If the psalm is a joyful psalm such as Psalm 98 or Psalm 150, your may wish to reflect this mood by randomly ringing the cluster chord throughout the chanting of the psalm. If the psalm is of a penitential nature, such as Psalm 51, you may wish to keep the chord very open and sparse, perhaps an open fifth or a fifth with an added second, to again reflect the more somber mood of the text. The use of bells to accompany chant is very beautiful and effective.

There are resources which use more updated chant melodies with sung responses. As an example of this type of resource, I will highlight the Respond and Acclaim series published by Oregon Catholic Press. A psalm is assigned for each Sunday of the liturgical year based on the three year lectionary and incorporates an easy response which is sung by the congregation and chant melodies which are not based on plainchant. It is very easy to take the responses and have them played on handbells. You may wish to double the melody or bass lines for a fuller sound. Bells can then play chords to accompany the choir or soloist for the verses. This will take a little more rehearsal so that the change in the chords will coordinate with the soloist. Chanting should follow the stress of the text, not be forced into a strict rhythm. This means that the phrases are fluid and each phrase may be different depending on how many words go with each note of the chant. The bells need to be sensitive to this and work with a choir or soloist to make this sound seamless, fluid and effortless. Because the chant melodies in this series are more harmonically based than in plain chant, random ringing or cluster chords do not work as well.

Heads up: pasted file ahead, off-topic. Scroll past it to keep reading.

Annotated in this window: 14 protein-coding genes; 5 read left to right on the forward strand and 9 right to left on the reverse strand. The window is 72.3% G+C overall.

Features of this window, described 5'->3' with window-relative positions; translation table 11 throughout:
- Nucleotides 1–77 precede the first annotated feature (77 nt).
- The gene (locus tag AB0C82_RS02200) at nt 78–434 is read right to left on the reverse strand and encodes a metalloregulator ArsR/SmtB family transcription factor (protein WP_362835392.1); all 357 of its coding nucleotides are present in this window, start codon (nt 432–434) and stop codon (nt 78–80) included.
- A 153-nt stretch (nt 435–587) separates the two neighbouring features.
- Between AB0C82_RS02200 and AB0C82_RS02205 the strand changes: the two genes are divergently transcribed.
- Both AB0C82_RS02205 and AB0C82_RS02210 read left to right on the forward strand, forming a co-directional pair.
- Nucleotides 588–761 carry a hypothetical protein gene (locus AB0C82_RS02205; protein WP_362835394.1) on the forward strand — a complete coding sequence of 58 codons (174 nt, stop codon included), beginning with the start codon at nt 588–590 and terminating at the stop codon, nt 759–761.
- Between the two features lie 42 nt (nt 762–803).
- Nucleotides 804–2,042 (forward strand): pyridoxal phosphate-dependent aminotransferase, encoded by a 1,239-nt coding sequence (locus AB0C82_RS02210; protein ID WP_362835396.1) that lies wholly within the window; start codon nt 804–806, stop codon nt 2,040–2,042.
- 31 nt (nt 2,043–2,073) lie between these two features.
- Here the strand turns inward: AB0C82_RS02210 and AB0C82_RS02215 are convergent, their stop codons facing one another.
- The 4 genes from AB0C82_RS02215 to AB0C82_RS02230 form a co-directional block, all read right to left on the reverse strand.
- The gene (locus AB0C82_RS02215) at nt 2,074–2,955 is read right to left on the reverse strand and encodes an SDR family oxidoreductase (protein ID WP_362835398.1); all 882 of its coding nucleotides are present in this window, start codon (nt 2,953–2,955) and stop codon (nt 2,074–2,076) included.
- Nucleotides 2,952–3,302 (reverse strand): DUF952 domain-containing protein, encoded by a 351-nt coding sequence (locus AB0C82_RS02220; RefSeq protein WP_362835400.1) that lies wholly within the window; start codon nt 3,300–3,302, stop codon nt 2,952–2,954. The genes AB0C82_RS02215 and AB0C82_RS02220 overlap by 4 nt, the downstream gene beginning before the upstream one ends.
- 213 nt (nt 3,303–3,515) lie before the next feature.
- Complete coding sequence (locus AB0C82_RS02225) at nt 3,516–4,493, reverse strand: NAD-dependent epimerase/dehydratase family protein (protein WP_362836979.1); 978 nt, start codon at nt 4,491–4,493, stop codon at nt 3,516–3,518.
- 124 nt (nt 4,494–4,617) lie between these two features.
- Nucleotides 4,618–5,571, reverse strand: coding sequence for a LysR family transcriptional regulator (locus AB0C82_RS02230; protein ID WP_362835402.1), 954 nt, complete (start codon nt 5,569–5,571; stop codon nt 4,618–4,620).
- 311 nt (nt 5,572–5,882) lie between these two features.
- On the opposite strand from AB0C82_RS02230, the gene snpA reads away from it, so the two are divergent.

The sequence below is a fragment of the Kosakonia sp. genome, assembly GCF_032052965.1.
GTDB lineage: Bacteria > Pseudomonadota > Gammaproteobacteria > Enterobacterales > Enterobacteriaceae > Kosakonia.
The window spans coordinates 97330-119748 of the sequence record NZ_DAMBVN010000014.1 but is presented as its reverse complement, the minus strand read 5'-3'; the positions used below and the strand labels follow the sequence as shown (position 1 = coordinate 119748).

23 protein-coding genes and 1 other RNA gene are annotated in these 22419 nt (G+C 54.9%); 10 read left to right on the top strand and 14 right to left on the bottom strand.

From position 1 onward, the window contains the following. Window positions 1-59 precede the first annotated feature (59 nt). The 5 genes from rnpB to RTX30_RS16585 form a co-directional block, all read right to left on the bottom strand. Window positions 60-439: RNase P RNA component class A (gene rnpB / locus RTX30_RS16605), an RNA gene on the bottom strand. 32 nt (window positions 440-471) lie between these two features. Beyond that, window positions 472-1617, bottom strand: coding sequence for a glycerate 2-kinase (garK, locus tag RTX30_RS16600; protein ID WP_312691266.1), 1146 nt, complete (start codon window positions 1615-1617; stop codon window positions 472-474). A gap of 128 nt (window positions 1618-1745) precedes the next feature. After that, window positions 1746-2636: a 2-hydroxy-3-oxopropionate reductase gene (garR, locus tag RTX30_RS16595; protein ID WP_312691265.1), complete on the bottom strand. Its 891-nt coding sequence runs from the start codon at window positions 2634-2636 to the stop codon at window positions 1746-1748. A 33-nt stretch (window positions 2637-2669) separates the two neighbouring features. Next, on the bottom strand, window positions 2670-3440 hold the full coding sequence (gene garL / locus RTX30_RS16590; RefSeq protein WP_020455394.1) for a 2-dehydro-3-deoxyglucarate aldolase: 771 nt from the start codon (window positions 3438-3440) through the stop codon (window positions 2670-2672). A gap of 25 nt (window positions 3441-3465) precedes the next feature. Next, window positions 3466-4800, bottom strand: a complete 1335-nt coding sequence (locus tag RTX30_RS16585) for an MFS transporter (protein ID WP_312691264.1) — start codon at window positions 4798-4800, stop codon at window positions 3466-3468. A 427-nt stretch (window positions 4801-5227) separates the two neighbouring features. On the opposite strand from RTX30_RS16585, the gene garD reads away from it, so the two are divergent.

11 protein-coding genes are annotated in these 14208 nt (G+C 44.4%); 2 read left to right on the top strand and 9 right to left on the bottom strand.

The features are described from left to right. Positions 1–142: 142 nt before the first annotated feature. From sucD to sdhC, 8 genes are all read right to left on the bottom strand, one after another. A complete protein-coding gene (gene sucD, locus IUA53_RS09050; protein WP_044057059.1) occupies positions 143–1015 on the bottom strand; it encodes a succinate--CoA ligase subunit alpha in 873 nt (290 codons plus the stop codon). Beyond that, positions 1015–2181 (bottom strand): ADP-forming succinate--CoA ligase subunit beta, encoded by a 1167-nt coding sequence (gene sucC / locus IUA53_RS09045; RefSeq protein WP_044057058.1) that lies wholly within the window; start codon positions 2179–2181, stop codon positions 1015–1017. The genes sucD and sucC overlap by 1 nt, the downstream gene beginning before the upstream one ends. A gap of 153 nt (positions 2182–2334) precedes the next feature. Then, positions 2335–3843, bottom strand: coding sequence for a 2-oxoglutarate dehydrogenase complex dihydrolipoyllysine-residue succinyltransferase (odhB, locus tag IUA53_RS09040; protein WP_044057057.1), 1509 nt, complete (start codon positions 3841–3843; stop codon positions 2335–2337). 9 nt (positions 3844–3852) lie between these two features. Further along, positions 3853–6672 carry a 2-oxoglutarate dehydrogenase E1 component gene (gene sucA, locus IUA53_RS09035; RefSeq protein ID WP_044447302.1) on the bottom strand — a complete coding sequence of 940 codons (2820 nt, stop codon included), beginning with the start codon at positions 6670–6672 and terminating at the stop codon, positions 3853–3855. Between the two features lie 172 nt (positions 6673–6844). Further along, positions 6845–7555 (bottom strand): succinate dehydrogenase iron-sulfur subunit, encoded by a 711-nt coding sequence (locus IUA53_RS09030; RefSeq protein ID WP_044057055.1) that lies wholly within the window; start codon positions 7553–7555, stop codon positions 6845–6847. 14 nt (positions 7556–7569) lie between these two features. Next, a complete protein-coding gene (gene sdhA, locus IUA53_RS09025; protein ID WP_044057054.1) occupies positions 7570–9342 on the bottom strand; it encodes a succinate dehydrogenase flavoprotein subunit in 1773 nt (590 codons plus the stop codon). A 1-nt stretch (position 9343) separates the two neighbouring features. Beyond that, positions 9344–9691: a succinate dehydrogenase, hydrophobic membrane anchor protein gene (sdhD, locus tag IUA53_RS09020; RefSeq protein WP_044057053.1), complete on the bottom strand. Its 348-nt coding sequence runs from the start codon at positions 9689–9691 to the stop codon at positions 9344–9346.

GIA also has many resources for the singing of the psalms which incorporate handbells. In fact, they have published a handbell accompaniment book to their very popular series Psalms for the Church Year. If you are unfamiliar with this series, the psalms are presented with a refrain sung by the congregation with newly composed melodies for the verses. In most of these psalms, the text is a paraphrase of the more traditional translations of the psalms and the melodies and accompaniments are in a more contemporary idiom. GIA also has many individual octavos of the psalms which often include suggestions for other instruments including handbells.

The tradition in many congregations is to read the psalms responsively. Handbells can still be included to help create a mood which reflects the theme of the psalm. For more joyful psalms, create a festive mood by random ringing a major chord with an added second or sixth, or repeat a bell peal or scale pattern while the psalm is read.

You can position three or four ringers at various locations in your worship space to surround the congregation in sound. If you use a psalm as a call to worship, ringers may be walking slowly down the aisles of the church and assembling in the front to continue ringing as the first hymn is sung. You may also wish to ring the scale or peal a few times at the beginning and the end of the psalm to help frame to reading of the psalm. The peal could also be used one or twice during the psalm rather than a sung response to help punctuate or emphasize the form of the psalm. For more penitential psalms, you may wish to create a ringing pattern which is in a minor mode or includes some dissonance.